the natural geometrical distance between and the weighted center of
gravity of and (see Figure 11.3):

(11.14) 
Figure 11.3:
The centroid algorithm.

The Ward clustering algorithm computes the distance between groups
according to the formula in Table 11.2. The main difference
between this algorithm and the linkage procedures is in the
unification procedure. The Ward algorithm does not put together groups
with smallest distance. Instead, it joins groups that do not increase
a given measure of heterogeneity ``too much''.
The aim of the Ward procedure is to
unify groups such that the variation inside these groups does not
increase too drastically: the resulting groups are as homogeneous as
possible.
The heterogeneity of group is measured by the inertia inside the
group. This inertia is defined as follows:

(11.15) 
where
is the center of gravity (mean) over the
groups. clearly provides a scalar measure of the dispersion
of the group around its center of gravity. If the usual Euclidean
distance is used, then represents the sum of the variances of the
components of inside group .
When two objects or groups and are joined, the new group
has a larger inertia . It can be shown that the
corresponding increase of inertia is given by

(11.16) 
In this case,
the Ward algorithm is defined as an algorithm that
``joins the groups that give
the smallest increase in ''. It is easy to prove that
when and are joined, the new criterion values are
given by (11.9) along with the values of given
in Table 11.2, when the centroid formula is used to modify
.
So, the Ward algorithm is related to the centroid algorithm, but
with an ``inertial'' distance rather than the ``geometric''
distance .
As pointed out in Section 11.2, all the algorithms above can
be adjusted by the choice of the metric defining the
geometric distance . If the results of a clustering algorithm
are illustrated as graphical representations of individuals in spaces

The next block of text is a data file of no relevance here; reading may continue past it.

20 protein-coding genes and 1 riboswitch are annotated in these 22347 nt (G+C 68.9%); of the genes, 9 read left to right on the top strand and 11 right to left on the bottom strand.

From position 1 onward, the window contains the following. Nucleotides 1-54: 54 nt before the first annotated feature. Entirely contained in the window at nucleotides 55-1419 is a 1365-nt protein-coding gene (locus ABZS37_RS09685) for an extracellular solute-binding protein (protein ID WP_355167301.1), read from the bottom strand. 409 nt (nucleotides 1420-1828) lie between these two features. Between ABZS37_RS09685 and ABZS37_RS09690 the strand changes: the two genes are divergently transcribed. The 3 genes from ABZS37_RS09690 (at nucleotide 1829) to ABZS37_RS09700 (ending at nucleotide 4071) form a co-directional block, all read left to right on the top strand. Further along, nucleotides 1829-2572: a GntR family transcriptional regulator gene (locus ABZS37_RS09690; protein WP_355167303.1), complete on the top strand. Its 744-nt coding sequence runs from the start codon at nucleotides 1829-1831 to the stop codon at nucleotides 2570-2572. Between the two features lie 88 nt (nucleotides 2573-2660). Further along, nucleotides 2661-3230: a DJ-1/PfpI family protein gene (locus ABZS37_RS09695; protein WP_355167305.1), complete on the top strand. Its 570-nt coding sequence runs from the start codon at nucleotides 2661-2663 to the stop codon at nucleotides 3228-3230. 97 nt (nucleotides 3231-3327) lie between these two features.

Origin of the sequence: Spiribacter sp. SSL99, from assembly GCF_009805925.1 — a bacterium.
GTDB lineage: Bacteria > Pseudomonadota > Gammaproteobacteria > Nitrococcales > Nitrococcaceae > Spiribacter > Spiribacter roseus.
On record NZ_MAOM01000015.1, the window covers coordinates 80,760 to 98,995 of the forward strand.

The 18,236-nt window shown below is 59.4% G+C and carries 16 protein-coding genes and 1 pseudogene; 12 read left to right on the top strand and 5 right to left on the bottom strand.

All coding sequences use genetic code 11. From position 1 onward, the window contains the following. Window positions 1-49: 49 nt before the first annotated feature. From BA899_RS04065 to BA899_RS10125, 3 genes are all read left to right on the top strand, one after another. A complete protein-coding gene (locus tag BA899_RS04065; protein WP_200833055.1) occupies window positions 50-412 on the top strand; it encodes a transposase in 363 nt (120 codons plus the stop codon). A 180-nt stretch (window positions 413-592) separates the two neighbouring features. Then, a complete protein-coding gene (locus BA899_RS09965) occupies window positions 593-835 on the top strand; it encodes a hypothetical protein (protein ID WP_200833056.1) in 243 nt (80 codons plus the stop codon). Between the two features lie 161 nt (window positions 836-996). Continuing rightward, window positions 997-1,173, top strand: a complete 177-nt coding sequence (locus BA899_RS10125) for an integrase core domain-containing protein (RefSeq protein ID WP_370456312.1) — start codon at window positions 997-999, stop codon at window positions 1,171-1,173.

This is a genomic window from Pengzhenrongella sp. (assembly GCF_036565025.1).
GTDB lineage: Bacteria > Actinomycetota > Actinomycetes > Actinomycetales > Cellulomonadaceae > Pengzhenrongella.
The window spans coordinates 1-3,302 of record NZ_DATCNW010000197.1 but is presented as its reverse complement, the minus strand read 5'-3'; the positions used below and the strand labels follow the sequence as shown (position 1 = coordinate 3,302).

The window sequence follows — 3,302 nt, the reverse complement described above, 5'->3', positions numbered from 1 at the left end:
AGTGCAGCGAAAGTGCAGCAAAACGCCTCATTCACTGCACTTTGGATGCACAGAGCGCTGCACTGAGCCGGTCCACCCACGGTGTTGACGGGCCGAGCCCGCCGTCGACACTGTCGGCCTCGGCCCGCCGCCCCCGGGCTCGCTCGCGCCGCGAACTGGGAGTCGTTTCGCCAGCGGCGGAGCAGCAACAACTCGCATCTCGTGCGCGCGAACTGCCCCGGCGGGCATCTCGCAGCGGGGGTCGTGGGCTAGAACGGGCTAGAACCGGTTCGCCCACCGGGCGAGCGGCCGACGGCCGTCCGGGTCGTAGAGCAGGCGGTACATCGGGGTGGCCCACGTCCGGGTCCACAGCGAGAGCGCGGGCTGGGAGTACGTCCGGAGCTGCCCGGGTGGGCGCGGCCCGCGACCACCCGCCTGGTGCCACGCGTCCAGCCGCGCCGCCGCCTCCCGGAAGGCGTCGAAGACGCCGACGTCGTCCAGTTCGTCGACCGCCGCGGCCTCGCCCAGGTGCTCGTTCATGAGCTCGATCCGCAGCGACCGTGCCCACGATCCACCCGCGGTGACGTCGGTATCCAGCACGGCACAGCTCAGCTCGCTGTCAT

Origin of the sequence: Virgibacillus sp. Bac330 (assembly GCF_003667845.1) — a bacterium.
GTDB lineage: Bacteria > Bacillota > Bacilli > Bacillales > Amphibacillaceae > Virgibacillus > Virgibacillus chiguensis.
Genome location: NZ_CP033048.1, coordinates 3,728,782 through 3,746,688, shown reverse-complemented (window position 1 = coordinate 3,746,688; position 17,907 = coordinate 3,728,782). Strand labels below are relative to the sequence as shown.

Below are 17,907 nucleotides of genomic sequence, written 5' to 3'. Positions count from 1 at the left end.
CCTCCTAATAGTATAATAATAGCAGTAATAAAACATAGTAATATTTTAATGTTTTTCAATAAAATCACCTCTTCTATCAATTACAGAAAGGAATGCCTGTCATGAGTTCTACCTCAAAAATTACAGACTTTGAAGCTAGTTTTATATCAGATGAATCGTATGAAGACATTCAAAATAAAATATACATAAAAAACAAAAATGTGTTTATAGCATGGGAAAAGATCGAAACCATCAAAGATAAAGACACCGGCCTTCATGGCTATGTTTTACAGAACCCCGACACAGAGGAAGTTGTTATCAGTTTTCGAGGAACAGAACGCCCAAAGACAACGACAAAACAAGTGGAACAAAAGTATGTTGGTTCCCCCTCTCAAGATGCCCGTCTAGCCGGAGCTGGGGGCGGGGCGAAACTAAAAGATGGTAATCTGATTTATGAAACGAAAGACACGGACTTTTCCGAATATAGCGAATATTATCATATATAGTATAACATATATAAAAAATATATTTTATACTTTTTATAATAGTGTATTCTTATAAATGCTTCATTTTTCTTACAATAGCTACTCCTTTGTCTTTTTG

of low dimension (using principal components (normalized or not) or
using a correspondence analysis for contingency tables), it is important to
be coherent in the choice of the metric used.
EXAMPLE 11.6
As an example we randomly select 20
observations from the bank notes data and apply the Ward technique using
Euclidean distances.
Figure
11.4 shows the first two PCs of these data,
Figure
11.5 displays the dendrogram.
Figure 11.5:
The dendrogram for the 20 bank notes, Ward algorithm.
MVAclusbank.xpl

EXAMPLE 11.7
Consider the French food expenditures. As in Chapter
9
we use standardized data which is equivalent to using
as the weight matrix in the
norm. The NPCA plot of the
individuals was given in Figure
9.7.
The Euclidean distance matrix is of course given by (
11.6).
The dendrogram obtained by using the Ward algorithm is shown in
Figure
11.6.
Figure 11.6:
The dendrogram for the French food expenditures,
Ward algorithm.
MVAclusfood.xpl

If the aim was to have only two groups, as can be seen in
Figure 11.6 , they would be
CA2, CA3, CA4, CA5, EM5 and
MA2, MA3, MA4, MA5, EM2, EM3, EM4.
Clustering three groups is somewhat arbitrary (the levels of the
distances are too similar). If we were
interested in four groups, we would obtain
CA2, CA3, CA4,
EM2, MA2, EM3, MA3,
EM4, MA4, MA5 and
EM5, CA5.
This grouping shows a balance between socioprofessional levels and size of
the families in determining the clusters. The four groups are clearly
well represented in the NPCA plot in Figure 9.7.
Summary

The class of clustering algorithms can be divided into two types:
hierarchical and partitioning algorithms.
Hierarchical algorithms start with the finest (coarsest) possible
partition and put groups together (split groups apart) step by step.
Partitioning algorithms start from a preliminary clustering and
exchange group elements until a certain score is reached.

Hierarchical agglomerative techniques are frequently used in practice.
They start
from the finest possible structure (each data point forms a cluster),
compute the distance matrix for the clusters and join the clusters
that have the smallest distance. This step is repeated until all points are
united in one cluster.

The agglomerative procedure depends on the definition of the distance
between two clusters. Single linkage,
complete linkage, and Ward distance are frequently used distances.

The process of the unification of
clusters can be graphically represented by a dendrogram.